By Alesha Capone
Whether she is jumping out of planes or getting a tattoo, Vicki Bellizzi has been living life to the full since recovering from breast cancer.
The Point Cook mother said that during 2015, when she turned 49, her friend Donna urged her to get a mammogram.
Ms Bellizzi said she had already been thinking of undergoing screening because her sister had been diagnosed with breast cancer, at the age of 39.
Ms Bellizzi’s mammogram revealed she had cancer in both of her breasts.
She said she showed no symptoms of the illness, and was lucky her cancer was diagnosed early on.
“I would just like to encourage people, from my own experience, to get tested,” she said.
Soon after being diagnosed, Ms Bellizzi underwent a 12-hour double mastectomy and reconstruction.
She spent Mother’s Day at the Royal Melbourne Hospital.
“My kids came to see me, with tubes hanging out of me – it wouldn’t have been very nice for them, but I was very pleased to see them,” Ms Bellizzi said.
She also underwent three months of chemotherapy, which caused her hair to fall out.
Ms Bellizzi said that as a result, she attended a ‘Look Good, Feel Better’ day hosted by the Cancer Council Victoria, featuring make-up artists and a lady with a Wigs on Wheels service.
“I found a wig I liked and it was great, my kids would say to me, ‘How are you going to do your hair today, Mum?’” Ms Bellizzi said.
Ms Bellizzi said that her best friend from Western Australia, Liz, came to support her during her chemotherapy.
She also wanted to thank her daughters, Jasmine, 17, and Holly, 14, for their support.
Since her recovery, Ms Bellizzi has gone on to raise funds for the Cancer Council Victoria, including organising an event at Altona Bowling Club which raised about $2500.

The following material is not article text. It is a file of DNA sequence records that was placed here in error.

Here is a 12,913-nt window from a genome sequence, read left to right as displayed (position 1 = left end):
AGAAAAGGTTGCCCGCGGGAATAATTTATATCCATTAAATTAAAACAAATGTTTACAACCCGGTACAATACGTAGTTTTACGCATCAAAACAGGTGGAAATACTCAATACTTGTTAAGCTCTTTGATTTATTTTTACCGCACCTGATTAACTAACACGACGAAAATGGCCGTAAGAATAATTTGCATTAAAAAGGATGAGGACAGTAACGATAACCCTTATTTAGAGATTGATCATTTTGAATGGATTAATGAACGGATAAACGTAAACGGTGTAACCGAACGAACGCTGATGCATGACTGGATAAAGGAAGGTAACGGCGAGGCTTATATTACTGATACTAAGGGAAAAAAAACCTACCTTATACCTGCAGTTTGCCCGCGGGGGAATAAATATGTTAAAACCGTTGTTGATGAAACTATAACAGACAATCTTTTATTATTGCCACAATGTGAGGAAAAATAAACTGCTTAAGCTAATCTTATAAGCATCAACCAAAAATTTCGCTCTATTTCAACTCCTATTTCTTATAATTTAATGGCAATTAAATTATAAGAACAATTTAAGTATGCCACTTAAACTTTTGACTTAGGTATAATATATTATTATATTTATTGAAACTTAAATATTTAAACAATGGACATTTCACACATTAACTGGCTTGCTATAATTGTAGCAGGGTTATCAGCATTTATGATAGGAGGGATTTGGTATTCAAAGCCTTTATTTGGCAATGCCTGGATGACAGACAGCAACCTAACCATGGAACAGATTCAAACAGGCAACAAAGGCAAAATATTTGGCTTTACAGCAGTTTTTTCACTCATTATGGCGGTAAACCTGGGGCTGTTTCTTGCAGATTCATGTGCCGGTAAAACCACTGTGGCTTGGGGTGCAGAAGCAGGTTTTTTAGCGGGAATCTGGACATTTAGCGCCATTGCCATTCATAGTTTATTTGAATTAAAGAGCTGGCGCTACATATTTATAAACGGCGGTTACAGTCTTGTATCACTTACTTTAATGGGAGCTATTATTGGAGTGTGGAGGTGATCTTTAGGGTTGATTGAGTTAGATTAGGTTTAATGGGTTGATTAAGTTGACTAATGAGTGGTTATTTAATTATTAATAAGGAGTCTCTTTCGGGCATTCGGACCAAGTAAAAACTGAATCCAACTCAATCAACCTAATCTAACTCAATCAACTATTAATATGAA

Afterwards, she and other Cancer Council members were invited to go skydiving.
“It was bloody scary, I was OK until I had to jump out of the thing,” Ms Bellizzi said.
Last year, she and her partner George also participated in a dragon boat training session with The Dragons Abreast crew, a group of breast cancer survivors and supporters.
Ms Bellizzi has returned to work as an operating theatre technician at Western Health and has also gotten a tattoo on her arm, showing a pin-up lady with muscly arms, which reads, “Fight like a girl”.
She said she did not mind the scars from her breast cancer surgery.
“It’s all good, I’ve just got the scars and I don’t care about that,” she said.
“I’ve always said that I’m one of the lucky ones, because I survived.”
Ms Bellizzi has encouraged residents to support the Cancer Council’s upcoming Daffodil Day Appeal, which will culminate in Daffodil Day on August 28.
The Cancer Council Victoria is aiming to raise more than $300,000 for cancer research through online donations, during this year’s appeal.
Details: daffodilday.com.au or 1300 65 65 85.